At this point, maybe the least controversial part of the new coalition’s plan could be splitting the powers of the attorney-general into two separate roles: a chief prosecutor and a chief legal adviser.
This is the least controversial because even the past coalition was considering such a move, led by outgoing Justice Minister Gideon Sa’ar.
Sa’ar has even said that he would support the coalition on this specific move, if it is not made with ulterior motives. He warned that if this move were done in order to use a new chief prosecutor to interfere with prosecuting Netanyahu, or if the government made other moves that would politicize the state prosecution, he would stridently oppose them.
Incidentally, Sa’ar and even some top current and former judicial officials would support creating a Knesset veto of the High Court, if it was part of establishing some set of constitutional limits on the Knesset that virtually all Western democracies have by virtue of a constitution.
They would also likely support a Knesset override if it required opposition votes – such as setting a supermajority requirement of 70 or 80 votes (many Western countries have supermajority requirements to override the judiciary).
Another nightmare scenario from legal experts’ perspectives would be if Ben-Gvir were allowed to remove restraints on the IDF’s open-fire rules.
That, along with the Knesset bulldozing over judicial branch vetoes could mortally harm the extent to which the International Criminal Court and even some Israeli allies continue to view Israel’s judicial establishment as independent and trustworthy in defending human rights.
There are also semi-nightmare scenarios from legal experts.
The truth is many officials do not think that Netanyahu will rush to cancel or postpone his trial, not least because he believes he is winning and because any verdict could easily be 12-18 months away.
Further, some leaks indicate that the Likud is resisting attempts to immediately pass a full-fledged Knesset veto of the High Court until the spring, near the end of the current Knesset term.
If the move is delayed, the leaks indicated, the Likud would be in favor of the change, but would want to make it comprehensively taking into account a variety of separation of powers issues, so as not be seen as acting in a partisan manner.
Such a delay would also raise the prospects that the Likud might be hoping to drag out the process and then swap the RZP for Benny Gantz’s National Unity Party in order to get out of being seen as a radical government by much of the Western world.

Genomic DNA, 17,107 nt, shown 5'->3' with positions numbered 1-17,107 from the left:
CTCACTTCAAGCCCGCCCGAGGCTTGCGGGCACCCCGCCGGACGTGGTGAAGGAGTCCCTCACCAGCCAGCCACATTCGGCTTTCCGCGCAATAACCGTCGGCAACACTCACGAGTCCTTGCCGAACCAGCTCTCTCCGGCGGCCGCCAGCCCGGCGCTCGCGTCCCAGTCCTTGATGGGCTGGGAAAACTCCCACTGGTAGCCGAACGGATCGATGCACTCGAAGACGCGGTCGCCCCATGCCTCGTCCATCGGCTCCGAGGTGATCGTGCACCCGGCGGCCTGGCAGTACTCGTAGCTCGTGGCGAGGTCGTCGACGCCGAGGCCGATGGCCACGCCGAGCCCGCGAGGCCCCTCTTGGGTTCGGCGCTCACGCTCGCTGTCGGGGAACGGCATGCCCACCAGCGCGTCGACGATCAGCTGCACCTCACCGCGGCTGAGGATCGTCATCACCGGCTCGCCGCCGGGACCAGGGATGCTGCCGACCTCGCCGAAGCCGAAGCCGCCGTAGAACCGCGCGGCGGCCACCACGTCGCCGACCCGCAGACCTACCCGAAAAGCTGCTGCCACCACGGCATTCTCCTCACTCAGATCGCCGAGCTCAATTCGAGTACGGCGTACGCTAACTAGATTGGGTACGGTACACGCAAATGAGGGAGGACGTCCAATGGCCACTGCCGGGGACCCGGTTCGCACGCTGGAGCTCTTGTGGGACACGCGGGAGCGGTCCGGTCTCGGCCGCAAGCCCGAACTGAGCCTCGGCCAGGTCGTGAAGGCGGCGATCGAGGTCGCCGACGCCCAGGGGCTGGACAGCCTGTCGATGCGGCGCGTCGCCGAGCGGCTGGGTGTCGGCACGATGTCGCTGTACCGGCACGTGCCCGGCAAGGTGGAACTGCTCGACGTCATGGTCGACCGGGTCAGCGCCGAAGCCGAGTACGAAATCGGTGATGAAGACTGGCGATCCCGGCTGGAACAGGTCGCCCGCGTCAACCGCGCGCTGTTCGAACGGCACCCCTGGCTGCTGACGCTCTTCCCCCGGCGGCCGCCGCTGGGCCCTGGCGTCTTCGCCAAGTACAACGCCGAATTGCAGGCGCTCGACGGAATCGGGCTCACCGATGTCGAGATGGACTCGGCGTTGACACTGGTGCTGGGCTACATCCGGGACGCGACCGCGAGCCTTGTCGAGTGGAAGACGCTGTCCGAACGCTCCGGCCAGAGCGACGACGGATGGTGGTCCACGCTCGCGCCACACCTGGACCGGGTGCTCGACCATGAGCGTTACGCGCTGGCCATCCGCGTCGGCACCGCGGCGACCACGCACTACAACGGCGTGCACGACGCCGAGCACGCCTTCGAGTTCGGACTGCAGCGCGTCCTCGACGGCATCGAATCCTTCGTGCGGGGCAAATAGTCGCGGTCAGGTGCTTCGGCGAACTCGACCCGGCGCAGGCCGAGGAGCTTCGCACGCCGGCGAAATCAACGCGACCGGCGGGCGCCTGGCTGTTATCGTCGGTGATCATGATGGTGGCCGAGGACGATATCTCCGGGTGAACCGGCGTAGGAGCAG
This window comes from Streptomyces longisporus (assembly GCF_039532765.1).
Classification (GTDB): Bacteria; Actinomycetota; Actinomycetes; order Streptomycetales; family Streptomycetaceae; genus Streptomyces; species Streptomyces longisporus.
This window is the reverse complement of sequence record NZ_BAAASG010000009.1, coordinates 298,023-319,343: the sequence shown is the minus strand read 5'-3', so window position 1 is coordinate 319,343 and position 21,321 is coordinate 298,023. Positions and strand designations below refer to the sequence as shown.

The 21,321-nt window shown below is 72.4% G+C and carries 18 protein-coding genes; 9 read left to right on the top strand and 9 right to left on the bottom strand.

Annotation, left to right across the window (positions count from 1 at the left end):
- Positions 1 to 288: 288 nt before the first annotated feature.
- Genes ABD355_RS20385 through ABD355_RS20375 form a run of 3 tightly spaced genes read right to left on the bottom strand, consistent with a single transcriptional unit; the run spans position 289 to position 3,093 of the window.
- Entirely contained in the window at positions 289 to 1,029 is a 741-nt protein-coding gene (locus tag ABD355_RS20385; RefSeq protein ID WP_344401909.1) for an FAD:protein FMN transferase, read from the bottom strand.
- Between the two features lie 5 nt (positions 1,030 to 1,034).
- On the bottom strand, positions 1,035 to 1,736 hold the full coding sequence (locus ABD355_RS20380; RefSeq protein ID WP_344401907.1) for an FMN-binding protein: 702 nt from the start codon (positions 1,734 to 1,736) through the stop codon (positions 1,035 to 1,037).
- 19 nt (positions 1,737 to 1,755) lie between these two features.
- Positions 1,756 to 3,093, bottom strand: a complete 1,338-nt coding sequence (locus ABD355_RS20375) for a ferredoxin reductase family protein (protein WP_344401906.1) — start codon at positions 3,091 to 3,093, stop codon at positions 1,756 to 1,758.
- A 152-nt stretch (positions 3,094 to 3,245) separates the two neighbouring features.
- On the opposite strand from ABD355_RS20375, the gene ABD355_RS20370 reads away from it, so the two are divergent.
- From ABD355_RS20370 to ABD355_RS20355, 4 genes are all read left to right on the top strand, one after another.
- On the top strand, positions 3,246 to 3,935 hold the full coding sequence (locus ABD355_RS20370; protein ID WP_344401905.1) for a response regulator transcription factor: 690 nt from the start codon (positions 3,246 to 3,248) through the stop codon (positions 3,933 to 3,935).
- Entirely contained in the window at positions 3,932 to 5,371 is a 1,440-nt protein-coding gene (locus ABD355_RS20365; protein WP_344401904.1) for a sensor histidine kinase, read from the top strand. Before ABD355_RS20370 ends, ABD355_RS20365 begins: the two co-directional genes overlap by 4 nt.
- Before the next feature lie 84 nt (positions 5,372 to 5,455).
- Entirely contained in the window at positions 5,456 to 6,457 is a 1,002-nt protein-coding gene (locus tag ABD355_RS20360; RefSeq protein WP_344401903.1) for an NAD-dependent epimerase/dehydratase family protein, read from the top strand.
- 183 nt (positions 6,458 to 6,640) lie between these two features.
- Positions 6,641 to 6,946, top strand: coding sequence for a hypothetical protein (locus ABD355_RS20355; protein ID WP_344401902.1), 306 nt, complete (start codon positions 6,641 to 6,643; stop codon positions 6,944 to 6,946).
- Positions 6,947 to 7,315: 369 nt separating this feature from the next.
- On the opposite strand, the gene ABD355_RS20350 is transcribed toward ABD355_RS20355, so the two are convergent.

In this scenario, Netanyahu might need to find a different way to get Deri a ministerial role, such as only overriding the High Court on that specific issue. Or possibly, he might try negotiating with High Court President Esther Hayut to find some way for the court to avoid weighing in, so that he could keep the judicial “bullet” in the “chamber.”
This might not be as bad in legal experts’ eyes as a broad crushing of the judiciary’s ability to restrain the other branches from abuse of power and populist tendencies.
But even a narrower process whose sole goal would be to get Deri a ministerial role would be seen by legal experts as setting a new low and precedent for politicians to use their power to obtain immunity from corruption charges and consequences.
What would prevent any future politician with enough power in a coalition from demanding similar treatment? What deterrence would there be against ministers abusing their power?
Whether one believes Netanyahu is innocent or guilty, the fact is that Deri agreed to a deal in which he confessed to committing tax crimes – this after he spent more than two years in jail about 20 years ago on a separate bribery conviction.
Also, there have been politicians on both the Right and the Left who everyone agrees deserved to be convicted and sent to jail.
Legal experts worry that fighting public corruption would disappear, the way it does in authoritarian democracies.
Of course, these are only some of the possible scenarios and mostly reflect the view of the legal establishment, an establishment that parts of the country view as elitist and out of touch.
The coming weeks and months will reveal how far the new government is willing to go and how nightmarish an impact the new reforms will have on the rule of law and human rights.